Here’s what Americans would do with a $5,000 windfall

Personal Finance


You want to do the financially responsible things, so why is it so hard to actually do them?

“Spending is much easier than saving for most people,” said Stephen Brobeck, a senior fellow at the Consumer Federation of America.

Companies, of course, set out to separate us from our cash.

“We’re bombarded by ads for products and shop in stores designed to encourage spending,” he said. At the same time, he added, “those without substantial assets receive much less encouragement from the marketplace to save regularly.”

A $5,000 bonus can go far if used well.

If you invested that amount at an annual return of 8%, you’d have $50,313 in 30 years, $108,623 in 40 years and $234,508 in 50 years.

If you directed that bonus toward debt, you could save years of bills. That’s because if you made only the minimum payments on a credit card with a $5,000 balance and an interest rate of nearly 18%, you’d be stuck in the red for more than 18 years and have forked over $6,400 in interest, according to Ted Rossman at CreditCards.com.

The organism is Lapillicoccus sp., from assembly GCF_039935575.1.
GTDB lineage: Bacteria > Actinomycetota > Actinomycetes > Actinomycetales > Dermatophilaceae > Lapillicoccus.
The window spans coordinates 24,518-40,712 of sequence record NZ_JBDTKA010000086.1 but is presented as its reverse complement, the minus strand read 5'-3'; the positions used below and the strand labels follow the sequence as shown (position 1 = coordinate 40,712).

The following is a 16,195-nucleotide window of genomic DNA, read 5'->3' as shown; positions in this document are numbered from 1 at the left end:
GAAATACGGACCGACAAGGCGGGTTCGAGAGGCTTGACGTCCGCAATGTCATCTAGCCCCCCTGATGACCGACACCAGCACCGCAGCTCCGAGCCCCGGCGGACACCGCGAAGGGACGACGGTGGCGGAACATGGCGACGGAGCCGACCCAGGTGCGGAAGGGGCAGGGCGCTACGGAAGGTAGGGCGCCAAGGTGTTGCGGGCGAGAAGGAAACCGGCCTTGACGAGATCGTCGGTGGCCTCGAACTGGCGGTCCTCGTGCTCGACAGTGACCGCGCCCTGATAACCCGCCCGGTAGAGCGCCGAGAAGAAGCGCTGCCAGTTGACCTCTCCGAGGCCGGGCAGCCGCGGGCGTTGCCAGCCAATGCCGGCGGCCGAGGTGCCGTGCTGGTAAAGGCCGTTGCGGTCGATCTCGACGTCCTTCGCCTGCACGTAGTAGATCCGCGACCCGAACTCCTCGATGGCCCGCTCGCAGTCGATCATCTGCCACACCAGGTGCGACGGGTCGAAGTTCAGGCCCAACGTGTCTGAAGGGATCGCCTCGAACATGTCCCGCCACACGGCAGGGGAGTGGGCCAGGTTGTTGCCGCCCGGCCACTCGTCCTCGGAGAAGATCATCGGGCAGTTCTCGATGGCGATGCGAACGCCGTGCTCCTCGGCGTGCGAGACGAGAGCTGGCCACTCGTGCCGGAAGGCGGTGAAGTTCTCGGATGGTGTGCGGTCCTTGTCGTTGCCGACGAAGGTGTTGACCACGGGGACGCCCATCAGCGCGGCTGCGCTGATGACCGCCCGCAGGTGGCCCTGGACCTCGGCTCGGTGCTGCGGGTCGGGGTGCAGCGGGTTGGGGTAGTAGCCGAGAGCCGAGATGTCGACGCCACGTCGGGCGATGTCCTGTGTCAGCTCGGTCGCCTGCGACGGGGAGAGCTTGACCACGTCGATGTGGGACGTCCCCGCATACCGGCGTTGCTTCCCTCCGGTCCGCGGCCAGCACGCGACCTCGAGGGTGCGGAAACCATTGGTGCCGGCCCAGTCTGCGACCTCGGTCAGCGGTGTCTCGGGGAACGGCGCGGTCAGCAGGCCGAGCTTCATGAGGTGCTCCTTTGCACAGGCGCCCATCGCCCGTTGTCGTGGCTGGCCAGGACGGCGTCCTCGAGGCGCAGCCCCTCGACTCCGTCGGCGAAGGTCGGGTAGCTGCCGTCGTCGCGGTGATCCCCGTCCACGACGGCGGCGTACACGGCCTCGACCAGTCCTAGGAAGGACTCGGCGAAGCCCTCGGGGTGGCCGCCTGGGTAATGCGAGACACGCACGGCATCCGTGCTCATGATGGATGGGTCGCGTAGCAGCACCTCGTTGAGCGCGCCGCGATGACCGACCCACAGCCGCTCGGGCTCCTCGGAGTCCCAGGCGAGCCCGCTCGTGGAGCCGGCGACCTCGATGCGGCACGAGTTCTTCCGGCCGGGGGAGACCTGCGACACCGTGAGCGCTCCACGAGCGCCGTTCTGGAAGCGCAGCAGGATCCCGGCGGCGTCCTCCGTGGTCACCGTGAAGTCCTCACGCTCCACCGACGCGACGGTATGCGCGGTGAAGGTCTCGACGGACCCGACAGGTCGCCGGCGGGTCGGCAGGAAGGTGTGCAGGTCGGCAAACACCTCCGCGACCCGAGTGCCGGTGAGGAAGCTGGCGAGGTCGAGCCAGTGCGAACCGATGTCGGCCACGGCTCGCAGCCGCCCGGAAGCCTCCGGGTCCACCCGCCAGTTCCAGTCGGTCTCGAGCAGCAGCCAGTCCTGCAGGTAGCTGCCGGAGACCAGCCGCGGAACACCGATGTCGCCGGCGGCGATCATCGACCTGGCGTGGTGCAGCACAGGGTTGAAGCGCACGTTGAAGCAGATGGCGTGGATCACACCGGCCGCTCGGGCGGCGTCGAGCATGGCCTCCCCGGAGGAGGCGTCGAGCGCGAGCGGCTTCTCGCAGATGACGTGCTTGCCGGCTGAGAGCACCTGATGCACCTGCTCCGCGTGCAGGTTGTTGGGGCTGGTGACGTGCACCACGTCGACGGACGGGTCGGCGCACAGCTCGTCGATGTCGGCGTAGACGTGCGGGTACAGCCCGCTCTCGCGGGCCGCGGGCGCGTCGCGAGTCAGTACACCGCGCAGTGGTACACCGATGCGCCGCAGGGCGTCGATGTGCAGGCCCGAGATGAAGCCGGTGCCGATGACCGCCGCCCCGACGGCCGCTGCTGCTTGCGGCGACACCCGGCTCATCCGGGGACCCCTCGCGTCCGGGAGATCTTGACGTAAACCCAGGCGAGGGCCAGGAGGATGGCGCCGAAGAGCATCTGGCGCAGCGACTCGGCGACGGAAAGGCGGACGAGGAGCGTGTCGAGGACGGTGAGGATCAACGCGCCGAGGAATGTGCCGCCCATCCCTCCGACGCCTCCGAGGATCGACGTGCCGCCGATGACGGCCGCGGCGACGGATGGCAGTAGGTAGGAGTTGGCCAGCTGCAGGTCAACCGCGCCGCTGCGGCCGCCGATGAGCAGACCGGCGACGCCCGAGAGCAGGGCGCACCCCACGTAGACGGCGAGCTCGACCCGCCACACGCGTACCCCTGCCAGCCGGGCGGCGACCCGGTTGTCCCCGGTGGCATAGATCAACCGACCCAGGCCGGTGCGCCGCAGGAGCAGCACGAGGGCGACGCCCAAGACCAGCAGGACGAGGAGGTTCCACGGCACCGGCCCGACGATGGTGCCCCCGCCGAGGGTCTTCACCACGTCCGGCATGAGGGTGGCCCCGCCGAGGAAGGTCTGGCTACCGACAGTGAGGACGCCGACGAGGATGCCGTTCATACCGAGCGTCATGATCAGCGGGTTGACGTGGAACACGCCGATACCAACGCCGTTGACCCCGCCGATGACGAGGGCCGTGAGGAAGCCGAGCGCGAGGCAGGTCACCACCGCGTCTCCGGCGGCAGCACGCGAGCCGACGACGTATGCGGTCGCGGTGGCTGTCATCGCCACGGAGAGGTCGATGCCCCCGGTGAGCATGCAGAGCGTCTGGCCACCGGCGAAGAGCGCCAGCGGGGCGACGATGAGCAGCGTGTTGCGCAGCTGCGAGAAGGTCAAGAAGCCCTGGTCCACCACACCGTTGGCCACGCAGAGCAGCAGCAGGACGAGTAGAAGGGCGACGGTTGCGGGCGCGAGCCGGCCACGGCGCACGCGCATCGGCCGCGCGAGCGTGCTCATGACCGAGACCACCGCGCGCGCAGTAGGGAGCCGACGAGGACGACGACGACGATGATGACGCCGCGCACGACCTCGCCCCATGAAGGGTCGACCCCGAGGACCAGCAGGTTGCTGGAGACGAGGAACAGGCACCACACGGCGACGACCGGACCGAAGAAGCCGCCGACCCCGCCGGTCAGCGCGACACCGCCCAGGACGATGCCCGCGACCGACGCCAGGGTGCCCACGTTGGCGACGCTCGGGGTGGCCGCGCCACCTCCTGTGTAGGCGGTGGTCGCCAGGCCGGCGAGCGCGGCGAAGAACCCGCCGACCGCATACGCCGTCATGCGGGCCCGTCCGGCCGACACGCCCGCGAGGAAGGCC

Add to capitalism another force against our bank balances — evolution, said Teresa Ghilarducci, an economics professor at the New School for Social Research.

“Saving is not what neuropsychologists call a ‘selective trait,'” Ghilarducci said. “It’s not a trait that helps propagate the species.”

While interpersonal skills and trust are qualities that lead us to reproduction, she said, “a young person saving for retirement is a bit weird.”

The blame shouldn’t be put on consumers for not managing their money well enough, she said, but on the student lenders, banks and auto dealers that offer them more debt than they can realistically handle.

When it comes to saving for retirement, Ghilarducci believes there should be a mandatory system in place that’s not based on “unrealistic discipline.”



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